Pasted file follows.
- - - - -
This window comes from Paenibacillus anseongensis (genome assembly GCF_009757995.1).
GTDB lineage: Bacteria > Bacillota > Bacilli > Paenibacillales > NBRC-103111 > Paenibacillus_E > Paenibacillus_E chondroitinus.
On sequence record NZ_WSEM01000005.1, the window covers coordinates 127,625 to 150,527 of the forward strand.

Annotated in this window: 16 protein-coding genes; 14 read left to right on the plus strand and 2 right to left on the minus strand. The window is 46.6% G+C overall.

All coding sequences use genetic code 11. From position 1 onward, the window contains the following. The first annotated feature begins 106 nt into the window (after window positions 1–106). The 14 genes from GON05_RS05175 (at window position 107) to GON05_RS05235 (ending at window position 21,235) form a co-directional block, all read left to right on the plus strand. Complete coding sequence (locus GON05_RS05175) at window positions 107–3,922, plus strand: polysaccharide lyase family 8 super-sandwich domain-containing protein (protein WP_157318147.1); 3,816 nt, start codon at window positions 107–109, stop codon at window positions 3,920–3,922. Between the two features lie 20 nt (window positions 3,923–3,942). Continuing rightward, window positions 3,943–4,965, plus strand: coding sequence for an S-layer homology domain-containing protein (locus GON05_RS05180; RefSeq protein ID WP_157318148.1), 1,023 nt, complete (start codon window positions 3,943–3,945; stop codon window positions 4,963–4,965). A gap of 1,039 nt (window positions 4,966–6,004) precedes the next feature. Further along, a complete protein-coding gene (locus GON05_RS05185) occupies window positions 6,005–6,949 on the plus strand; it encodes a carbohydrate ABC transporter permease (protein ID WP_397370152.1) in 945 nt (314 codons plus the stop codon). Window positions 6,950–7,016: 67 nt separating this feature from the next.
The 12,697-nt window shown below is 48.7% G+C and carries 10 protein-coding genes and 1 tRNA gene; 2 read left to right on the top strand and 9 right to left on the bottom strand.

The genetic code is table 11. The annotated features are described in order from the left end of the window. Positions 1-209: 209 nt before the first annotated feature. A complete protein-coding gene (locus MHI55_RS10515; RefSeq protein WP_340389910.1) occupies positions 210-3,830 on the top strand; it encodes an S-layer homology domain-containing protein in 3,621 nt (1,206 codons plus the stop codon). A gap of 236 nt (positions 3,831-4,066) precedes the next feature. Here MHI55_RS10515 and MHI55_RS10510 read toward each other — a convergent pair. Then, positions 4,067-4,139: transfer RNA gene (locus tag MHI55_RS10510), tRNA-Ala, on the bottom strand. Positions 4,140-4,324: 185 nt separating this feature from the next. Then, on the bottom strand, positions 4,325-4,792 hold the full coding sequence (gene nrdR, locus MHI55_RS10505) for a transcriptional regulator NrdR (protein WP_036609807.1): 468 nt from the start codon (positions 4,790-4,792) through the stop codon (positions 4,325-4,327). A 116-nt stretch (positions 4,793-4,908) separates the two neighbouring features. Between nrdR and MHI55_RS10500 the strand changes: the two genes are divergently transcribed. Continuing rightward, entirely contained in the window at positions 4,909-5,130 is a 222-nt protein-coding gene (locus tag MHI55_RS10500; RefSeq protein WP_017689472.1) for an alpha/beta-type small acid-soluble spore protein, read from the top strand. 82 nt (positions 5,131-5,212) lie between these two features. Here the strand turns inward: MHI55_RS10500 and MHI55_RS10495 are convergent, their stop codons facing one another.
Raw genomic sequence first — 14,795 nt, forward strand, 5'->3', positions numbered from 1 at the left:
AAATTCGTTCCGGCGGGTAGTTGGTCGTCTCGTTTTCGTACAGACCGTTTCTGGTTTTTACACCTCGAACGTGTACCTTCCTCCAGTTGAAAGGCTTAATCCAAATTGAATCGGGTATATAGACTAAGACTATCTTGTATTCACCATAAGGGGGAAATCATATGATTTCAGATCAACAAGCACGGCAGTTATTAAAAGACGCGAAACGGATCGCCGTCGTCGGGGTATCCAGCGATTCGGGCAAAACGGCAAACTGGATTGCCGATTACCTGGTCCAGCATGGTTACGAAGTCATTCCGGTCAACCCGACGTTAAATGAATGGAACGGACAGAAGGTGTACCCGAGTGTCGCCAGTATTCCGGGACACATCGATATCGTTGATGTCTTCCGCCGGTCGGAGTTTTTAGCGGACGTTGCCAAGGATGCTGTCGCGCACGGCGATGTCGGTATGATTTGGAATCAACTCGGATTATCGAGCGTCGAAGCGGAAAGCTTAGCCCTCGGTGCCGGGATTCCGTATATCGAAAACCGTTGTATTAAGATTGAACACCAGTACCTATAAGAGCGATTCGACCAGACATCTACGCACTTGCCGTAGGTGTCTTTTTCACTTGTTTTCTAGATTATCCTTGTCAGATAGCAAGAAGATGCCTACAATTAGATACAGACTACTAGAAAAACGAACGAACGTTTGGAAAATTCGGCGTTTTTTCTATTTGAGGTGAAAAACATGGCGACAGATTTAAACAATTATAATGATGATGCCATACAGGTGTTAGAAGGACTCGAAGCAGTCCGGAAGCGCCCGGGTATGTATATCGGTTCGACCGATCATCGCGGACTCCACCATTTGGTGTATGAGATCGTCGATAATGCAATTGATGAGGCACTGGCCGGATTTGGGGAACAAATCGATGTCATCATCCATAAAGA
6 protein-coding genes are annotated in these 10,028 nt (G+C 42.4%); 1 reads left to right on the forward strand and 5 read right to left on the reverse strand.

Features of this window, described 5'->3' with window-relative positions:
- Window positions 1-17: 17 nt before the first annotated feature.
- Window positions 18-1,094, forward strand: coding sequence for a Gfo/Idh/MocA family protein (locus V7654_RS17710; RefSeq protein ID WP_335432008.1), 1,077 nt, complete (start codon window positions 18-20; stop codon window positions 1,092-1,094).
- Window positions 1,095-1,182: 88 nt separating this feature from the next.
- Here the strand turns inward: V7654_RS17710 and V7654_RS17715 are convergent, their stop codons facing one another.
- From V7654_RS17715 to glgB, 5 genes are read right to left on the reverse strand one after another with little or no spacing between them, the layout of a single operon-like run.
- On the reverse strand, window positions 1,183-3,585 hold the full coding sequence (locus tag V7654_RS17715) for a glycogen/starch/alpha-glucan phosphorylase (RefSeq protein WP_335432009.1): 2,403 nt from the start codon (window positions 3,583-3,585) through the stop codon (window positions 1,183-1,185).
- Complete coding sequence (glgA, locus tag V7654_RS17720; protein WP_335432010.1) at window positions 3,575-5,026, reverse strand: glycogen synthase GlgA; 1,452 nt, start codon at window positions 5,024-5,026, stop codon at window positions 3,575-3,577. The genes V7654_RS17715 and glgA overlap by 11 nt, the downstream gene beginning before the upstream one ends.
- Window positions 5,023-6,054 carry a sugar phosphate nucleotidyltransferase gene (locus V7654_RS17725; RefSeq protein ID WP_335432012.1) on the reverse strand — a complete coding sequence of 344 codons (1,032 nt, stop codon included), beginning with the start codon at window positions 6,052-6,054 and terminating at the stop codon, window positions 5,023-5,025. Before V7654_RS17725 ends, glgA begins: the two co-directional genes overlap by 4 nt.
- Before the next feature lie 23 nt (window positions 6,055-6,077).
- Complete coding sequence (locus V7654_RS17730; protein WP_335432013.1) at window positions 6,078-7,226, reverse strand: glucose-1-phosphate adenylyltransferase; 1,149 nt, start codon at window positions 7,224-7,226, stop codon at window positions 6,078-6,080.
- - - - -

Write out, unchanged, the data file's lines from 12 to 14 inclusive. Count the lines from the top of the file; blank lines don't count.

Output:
- Window positions 1-17: 17 nt before the first annotated feature.
- Window positions 18-1,094, forward strand: coding sequence for a Gfo/Idh/MocA family protein (locus V7654_RS17710; RefSeq protein ID WP_335432008.1), 1,077 nt, complete (start codon window positions 18-20; stop codon window positions 1,092-1,094).
- Window positions 1,095-1,182: 88 nt separating this feature from the next.